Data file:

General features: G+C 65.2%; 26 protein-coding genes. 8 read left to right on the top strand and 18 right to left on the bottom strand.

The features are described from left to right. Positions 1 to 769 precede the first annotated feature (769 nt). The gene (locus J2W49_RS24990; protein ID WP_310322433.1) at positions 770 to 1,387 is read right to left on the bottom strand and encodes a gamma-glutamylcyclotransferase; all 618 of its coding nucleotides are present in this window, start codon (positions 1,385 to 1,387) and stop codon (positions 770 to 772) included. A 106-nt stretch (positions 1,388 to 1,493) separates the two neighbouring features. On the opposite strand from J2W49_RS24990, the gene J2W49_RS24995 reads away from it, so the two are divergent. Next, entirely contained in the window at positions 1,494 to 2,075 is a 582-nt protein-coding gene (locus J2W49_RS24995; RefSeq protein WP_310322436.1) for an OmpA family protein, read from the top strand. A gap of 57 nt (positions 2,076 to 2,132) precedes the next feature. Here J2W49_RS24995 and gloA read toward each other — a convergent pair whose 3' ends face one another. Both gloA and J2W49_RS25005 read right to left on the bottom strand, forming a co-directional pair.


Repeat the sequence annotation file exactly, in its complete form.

General features: G+C 65.2%; 26 protein-coding genes. 8 read left to right on the top strand and 18 right to left on the bottom strand.

The features are described from left to right. Positions 1 to 769 precede the first annotated feature (769 nt). The gene (locus J2W49_RS24990; protein ID WP_310322433.1) at positions 770 to 1,387 is read right to left on the bottom strand and encodes a gamma-glutamylcyclotransferase; all 618 of its coding nucleotides are present in this window, start codon (positions 1,385 to 1,387) and stop codon (positions 770 to 772) included. A 106-nt stretch (positions 1,388 to 1,493) separates the two neighbouring features. On the opposite strand from J2W49_RS24990, the gene J2W49_RS24995 reads away from it, so the two are divergent. Next, entirely contained in the window at positions 1,494 to 2,075 is a 582-nt protein-coding gene (locus J2W49_RS24995; RefSeq protein WP_310322436.1) for an OmpA family protein, read from the top strand. A gap of 57 nt (positions 2,076 to 2,132) precedes the next feature. Here J2W49_RS24995 and gloA read toward each other — a convergent pair whose 3' ends face one another. Both gloA and J2W49_RS25005 read right to left on the bottom strand, forming a co-directional pair.